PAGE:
Leslie R. Driskell
Class of 1933
duPont Manual Training High School Alumnus, Class of 1933 ½ (valedictorian)
455 Greenhurst Drive, Pittsburgh PA 15243-1919; 412-341-4997
Les has achieved international prominence as a consulting engineer, author and teacher specializing in industrial process control systems and control valves. Recognized as an authority on control valve sizing, he developed an equation for the flow of compressible fluids through valves that has become an international standard.
Prior to his career as an independent consultant, Les worked as a process control supervisor with Joseph E. Seagram & Sons, E.I. DuPont de Nemours, and Dravo Corporation, Chemical Plants Division, where he headed a 100-man electrical engineering department.
Les has authored four textbooks and co-authored four others, all on control valves. He has written over 40 published articles, lectured extensively and taught over 100 short courses worldwide—including Japan, Kuwait, Venezuela, Mexico, Norway, the Netherlands and Canada.
Now retired, Les lives in Pittsburgh with Doris, his wife of 73 years, and son Dan.
Les Driskell was born August 10, 1916, and grew up in the section of Louisville’s Germantown known as Schnitzelberg. His home library consisted of one dictionary, which he read sitting out on his front stoop. Neighbors, thinking it was the Bible, assumed he was studying for the priesthood. He did not sleep in a heated room until he was 14, the same year he entered duPont Manual Training High School.
As he recalls, Manual in those days had not only extensive woodworking, sheet metal, foundry, forge and machine shops, but also offered courses in electricity, surveying, and a four-year program in mechanical drawing. Les remembers the school was particularly strong in mathematics, physics and chemistry.
In his fifth semester Les won an award from the Harvard Club of Kentucky for “Fluency in the English Language and Knowledge of English Literature.” One of his classes, physiology, was taught by Manual Alumni Hall of Fame member Clarence Beutel, an uncle of his future wife Doris Beutel. (Since his parents were frequent guests of Doris’s grandparents, Les had known many of the Beutel family members since childhood. In fact he first met Doris at Quarry Hill, the family estate, when he was two and she was an infant. Despite his request, he was denied permission to hold her!)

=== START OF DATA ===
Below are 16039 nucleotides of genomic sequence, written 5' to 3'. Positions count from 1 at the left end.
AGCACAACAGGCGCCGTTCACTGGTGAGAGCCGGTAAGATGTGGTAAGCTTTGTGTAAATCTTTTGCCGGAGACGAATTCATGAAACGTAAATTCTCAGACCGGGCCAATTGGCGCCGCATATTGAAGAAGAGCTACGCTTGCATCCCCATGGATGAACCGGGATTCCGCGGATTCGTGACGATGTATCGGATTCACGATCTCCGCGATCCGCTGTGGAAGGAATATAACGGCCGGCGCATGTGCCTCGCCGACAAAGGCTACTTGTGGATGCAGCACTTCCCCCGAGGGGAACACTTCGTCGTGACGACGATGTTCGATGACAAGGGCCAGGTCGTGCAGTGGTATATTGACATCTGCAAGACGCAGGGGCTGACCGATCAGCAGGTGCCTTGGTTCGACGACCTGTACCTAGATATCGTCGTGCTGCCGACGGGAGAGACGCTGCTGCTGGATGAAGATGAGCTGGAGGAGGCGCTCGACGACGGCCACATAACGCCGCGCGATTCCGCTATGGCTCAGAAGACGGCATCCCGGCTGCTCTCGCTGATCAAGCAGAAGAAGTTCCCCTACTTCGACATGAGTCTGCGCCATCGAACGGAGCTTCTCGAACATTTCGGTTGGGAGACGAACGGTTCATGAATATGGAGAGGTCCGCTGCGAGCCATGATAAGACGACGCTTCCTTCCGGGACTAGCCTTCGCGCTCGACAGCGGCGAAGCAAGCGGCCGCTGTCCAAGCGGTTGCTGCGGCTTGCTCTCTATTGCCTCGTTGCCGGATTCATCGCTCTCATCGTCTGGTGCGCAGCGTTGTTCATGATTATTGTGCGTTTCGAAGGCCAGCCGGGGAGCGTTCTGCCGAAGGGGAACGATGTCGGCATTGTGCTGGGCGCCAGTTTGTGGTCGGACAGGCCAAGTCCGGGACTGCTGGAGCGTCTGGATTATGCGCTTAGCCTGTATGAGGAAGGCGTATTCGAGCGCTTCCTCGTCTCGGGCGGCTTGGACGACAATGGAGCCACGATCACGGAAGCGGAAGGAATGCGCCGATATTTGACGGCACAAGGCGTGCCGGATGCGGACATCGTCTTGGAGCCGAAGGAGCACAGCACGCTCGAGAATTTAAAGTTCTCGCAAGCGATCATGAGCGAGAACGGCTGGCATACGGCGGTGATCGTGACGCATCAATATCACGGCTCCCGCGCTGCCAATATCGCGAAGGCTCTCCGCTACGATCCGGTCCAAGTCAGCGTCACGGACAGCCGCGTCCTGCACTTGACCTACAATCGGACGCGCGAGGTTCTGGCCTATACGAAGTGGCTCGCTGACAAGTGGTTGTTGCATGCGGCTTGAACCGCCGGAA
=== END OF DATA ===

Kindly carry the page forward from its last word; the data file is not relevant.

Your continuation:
After skipping a semester to graduate at 17, Les took top honors at Manual and delivered the valedictory address in 1933. [Article from local paper attached.] He received a scholarship to the University of Louisville that covered only the $30 incidental fee. Unable to afford the $350 tuition charged to students living, as he did, outside of the city limits, he dropped out after one year and went to work as bookkeeper and stenographer at Falls City Dental Laboratory in 1935. The job paid $6 for a five-and-a-half-day week.
His next jobs were personnel manager at Glenmore Distilleries in nearby Owensboro for $85 per month, then technician at Seagram-Calvert Distilleries. By 1942—on the strength of his self-study and audited courses at U of L—he had become instrument supervisor on multiplant operations. During this time he accepted an offer to teach night courses in industrial instrumentation and pyrometry in Jeffersonville, Indiana, for Purdue. They were college level courses sponsored by the U.S. War Training Program and paid $6 an hour.
Following a stint at Riggs-Distler in charge of all instrumentation at a $45-million Neoprene plant, Les went to E.I. duPont de Nemours & Co., eventually taking over all instrumentation and pressure vessel testing. Tests qualified him for electronics duty in the Navy, but the Selective Service decided he would be more effective for the war effort by doing what he was doing. Seeking advancement after the war, he moved to Pittsburgh with his wife and daughter in 1947, taking a job with what eventually became the Chemical Plants Division of Dravo Corp. Over the next three decades Les rose from senior engineer to manager of Dravo’s 100-man instrument-electrical engineering department.
While at Dravo, Les began writing articles for engineering magazines. These led to offers to teach and consult, as well as work on standard and practices committees of a process control engineering society, the Instrument Society of America (ISA). Retiring from Dravo in 1979, Les embarked on a 20-year career as a consulting engineer, lecturing and teaching over 100 short courses on control valves all over the world, serving as an expert witness in court cases, writing over 30 articles and four textbooks. His work on standards for control valves for the ISA during this period led to his developing an equation for the flow of compressible fluids through valves, which has become an international standard.
Les retired in 1999, and now at 94 still takes an interest in his high school alma mater, reminiscing about his teachers and classmates as he browses two books on Manual’s history: 100 Years of Tradition and Stand Up and Cheer!
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